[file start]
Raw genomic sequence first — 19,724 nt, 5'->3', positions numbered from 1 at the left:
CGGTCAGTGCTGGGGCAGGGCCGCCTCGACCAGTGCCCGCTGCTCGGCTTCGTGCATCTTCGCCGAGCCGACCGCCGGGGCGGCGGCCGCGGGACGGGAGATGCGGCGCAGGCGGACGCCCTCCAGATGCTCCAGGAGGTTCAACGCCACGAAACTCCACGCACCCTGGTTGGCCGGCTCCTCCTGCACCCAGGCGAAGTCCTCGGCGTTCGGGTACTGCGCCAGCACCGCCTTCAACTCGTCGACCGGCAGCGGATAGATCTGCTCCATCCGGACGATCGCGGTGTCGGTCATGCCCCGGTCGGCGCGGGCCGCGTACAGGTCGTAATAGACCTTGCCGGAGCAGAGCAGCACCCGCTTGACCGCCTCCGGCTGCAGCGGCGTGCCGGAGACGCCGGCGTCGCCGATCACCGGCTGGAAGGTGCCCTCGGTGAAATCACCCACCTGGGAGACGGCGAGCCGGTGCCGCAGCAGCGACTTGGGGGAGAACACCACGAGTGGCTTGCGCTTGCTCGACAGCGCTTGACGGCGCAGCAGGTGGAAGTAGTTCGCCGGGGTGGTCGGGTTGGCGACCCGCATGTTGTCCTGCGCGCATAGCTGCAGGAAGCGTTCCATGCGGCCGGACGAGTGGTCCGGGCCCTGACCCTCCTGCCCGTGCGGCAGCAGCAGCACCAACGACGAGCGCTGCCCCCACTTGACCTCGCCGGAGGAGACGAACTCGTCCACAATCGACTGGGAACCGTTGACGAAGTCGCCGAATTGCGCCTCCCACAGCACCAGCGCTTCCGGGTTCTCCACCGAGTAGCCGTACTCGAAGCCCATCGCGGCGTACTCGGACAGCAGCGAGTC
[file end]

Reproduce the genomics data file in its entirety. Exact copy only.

Raw genomic sequence first — 19,724 nt, 5'->3', positions numbered from 1 at the left:
CGGTCAGTGCTGGGGCAGGGCCGCCTCGACCAGTGCCCGCTGCTCGGCTTCGTGCATCTTCGCCGAGCCGACCGCCGGGGCGGCGGCCGCGGGACGGGAGATGCGGCGCAGGCGGACGCCCTCCAGATGCTCCAGGAGGTTCAACGCCACGAAACTCCACGCACCCTGGTTGGCCGGCTCCTCCTGCACCCAGGCGAAGTCCTCGGCGTTCGGGTACTGCGCCAGCACCGCCTTCAACTCGTCGACCGGCAGCGGATAGATCTGCTCCATCCGGACGATCGCGGTGTCGGTCATGCCCCGGTCGGCGCGGGCCGCGTACAGGTCGTAATAGACCTTGCCGGAGCAGAGCAGCACCCGCTTGACCGCCTCCGGCTGCAGCGGCGTGCCGGAGACGCCGGCGTCGCCGATCACCGGCTGGAAGGTGCCCTCGGTGAAATCACCCACCTGGGAGACGGCGAGCCGGTGCCGCAGCAGCGACTTGGGGGAGAACACCACGAGTGGCTTGCGCTTGCTCGACAGCGCTTGACGGCGCAGCAGGTGGAAGTAGTTCGCCGGGGTGGTCGGGTTGGCGACCCGCATGTTGTCCTGCGCGCATAGCTGCAGGAAGCGTTCCATGCGGCCGGACGAGTGGTCCGGGCCCTGACCCTCCTGCCCGTGCGGCAGCAGCAGCACCAACGACGAGCGCTGCCCCCACTTGACCTCGCCGGAGGAGACGAACTCGTCCACAATCGACTGGGAACCGTTGACGAAGTCGCCGAATTGCGCCTCCCACAGCACCAGCGCTTCCGGGTTCTCCACCGAGTAGCCGTACTCGAAGCCCATCGCGGCGTACTCGGACAGCAGCGAGTC